We here at [derekwebb.net] are excited to tell you that Derek Webb will be entering the world of podcasting, and that we’re going to be a part of it.
With Apple’s announcement that iTunes 4.9 will be supporting podcasting and making it extremely simple, Derek and the folks at Dryve feel that now is the right time for Derek to start podcasting, and for the interview portions of podcasting, they’ve asked me to come and do the sit-downs in Nashville.
Dryve and [derekwebb.net] want your input! Please, feel free to submit questions or topics that you want to see discussed. Be as general or as specific as you like, and don’t feel like you have to constrain your questions to theology, politics, and music. We’ll take all the input, sit down, mash it all together, and come up with what we hope will be interesting and insightful interviews that will be released over the coming months.
Thanks in advance for your input and for listening.
The nice folks at cMusicWeb have written in to let us know that they’ve finally reviewed i see things upside down.
Derek is now selling copies of How to Kill and Be Killed at shows. Now, if you’ve been following along, you know that the DVD’s availability fits the original timeline, that he’d have them in June. Turns out that the in-store sales of them won’t happen until October, but you can pick them up at shows now. I haven’t watched my copy yet, but I’ll provide a review as soon as possible.
Also, I conducted another interview with Derek, one that should answer many of the questions that some of you have regarding his recent appearances at One Table and other events outside the normal conservative theological circles that people expect to see Derek. An MP3 and transcript will be available just as soon as we can put it all together.
Jeff Holland writes in to let us know that Derek was interviewed for the Phantom Toolbooth by Steve Stockman. I think my favorite quote comes from a question asked about what influences Derek has:
I love honest songwriting, which draws me to folks like Jeff Tweedy (Wilco), Bob Dylan, U2, Indigo Girls, Elliott Smith, and the like. I just think it’s fascinating to hear such honest writing. It’s a sad contrast to look at the life of someone like Elliott Smith who wrote so much about his addiction to drugs and his incredible melancholy until quite tragically and poetically, he killed himself. While it was certainly heartbreaking, it wasn’t really a huge surprise. He had been honest about that stuff for so many years, and how close he had come so many times.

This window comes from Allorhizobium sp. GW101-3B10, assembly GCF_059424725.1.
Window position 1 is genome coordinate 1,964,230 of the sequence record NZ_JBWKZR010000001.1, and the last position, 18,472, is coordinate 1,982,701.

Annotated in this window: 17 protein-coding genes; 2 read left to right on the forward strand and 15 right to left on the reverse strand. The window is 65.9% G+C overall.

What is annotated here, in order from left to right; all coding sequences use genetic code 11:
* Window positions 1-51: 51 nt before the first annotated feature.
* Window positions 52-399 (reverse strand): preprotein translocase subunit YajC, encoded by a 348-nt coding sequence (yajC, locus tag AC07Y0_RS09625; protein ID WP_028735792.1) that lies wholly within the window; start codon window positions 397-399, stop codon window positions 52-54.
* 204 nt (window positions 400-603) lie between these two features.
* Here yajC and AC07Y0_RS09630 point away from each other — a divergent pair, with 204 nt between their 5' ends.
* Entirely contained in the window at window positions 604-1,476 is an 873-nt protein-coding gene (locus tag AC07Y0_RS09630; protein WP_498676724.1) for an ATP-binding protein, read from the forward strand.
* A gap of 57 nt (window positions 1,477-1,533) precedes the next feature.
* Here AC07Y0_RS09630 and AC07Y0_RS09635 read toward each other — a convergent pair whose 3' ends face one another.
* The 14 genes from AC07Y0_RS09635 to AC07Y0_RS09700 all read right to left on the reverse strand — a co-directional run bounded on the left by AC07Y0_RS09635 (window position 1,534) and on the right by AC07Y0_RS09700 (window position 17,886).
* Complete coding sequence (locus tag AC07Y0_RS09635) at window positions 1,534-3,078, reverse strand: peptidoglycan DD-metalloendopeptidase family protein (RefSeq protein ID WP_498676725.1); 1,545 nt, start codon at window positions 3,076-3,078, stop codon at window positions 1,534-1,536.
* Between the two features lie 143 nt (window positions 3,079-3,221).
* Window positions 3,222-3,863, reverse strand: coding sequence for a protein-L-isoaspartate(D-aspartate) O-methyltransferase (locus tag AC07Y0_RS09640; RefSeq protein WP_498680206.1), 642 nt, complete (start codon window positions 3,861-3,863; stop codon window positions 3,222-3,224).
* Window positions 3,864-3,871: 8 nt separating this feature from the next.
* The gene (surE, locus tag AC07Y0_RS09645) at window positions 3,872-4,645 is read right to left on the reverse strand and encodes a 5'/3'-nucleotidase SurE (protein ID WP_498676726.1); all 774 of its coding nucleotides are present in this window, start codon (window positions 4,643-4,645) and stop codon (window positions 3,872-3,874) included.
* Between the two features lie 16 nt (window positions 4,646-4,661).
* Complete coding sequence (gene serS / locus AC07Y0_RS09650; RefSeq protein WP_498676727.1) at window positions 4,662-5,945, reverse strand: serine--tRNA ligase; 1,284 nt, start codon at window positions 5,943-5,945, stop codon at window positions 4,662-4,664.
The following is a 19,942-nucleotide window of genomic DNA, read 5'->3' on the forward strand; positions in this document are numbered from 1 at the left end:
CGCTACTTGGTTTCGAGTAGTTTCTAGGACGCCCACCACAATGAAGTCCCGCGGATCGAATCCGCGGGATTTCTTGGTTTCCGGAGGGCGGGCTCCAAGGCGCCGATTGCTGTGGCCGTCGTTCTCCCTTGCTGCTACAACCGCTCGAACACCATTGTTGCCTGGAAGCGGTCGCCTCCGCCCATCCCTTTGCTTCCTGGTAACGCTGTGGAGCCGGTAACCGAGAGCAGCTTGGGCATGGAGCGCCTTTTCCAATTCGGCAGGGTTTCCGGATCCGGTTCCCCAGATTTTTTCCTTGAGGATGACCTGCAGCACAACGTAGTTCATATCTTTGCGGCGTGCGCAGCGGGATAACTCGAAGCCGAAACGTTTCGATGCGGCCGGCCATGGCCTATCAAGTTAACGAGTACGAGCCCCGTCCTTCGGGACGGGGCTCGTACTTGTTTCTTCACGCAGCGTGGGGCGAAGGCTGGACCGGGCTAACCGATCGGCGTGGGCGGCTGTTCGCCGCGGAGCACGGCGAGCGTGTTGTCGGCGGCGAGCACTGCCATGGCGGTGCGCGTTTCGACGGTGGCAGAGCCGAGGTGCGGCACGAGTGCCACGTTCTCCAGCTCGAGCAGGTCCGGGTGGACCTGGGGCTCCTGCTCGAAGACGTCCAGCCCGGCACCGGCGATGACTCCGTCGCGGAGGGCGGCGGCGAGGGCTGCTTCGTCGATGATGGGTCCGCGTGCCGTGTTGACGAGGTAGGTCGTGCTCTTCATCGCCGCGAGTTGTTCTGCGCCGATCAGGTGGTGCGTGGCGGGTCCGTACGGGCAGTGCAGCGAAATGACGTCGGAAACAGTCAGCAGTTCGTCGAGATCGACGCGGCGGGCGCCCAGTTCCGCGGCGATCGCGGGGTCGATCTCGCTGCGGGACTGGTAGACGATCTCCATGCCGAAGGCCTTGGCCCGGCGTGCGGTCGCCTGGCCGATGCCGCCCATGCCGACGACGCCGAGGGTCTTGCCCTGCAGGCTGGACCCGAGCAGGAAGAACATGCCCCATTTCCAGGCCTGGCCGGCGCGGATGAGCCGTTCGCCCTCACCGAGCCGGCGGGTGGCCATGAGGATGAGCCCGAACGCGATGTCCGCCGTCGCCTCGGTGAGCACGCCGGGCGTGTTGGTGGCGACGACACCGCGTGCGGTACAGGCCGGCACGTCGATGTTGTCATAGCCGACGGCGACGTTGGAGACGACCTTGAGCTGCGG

But then you look at so many Christian musicians who end up in really sad situations that end in divorce and abuse in their marriages, addictions of all kinds, and so on. But it’s always such a total shock because we never heard anything leading to it. Everyone is so happy and sinless. You never see the warning signs in the music like you should if people were really being honest. And if there’s anywhere where folks should feel liberated to be honest it’s in the Church. It’s just terrible irony.
Give the full interview a read—it’s worth checking out.
[Ed.: Actually, Dutch Reformed Steve noted that Jarcaines beat Jeff to it. --GFM]
You might have seen this, but if not … the nice folks at Dryve have set Derek up with a place on MySpace. If you’re as big of a fan of Derek as we are here at [derekwebb.net], you might not see too much you didn’t already know, but we do know that Derek will be leveraging MySpace’s multimedia-sharing functions as the MySpace platform develops, so that should make it worth visiting from time to time. So, give it a shot: check out Derek Webb’s MySpace.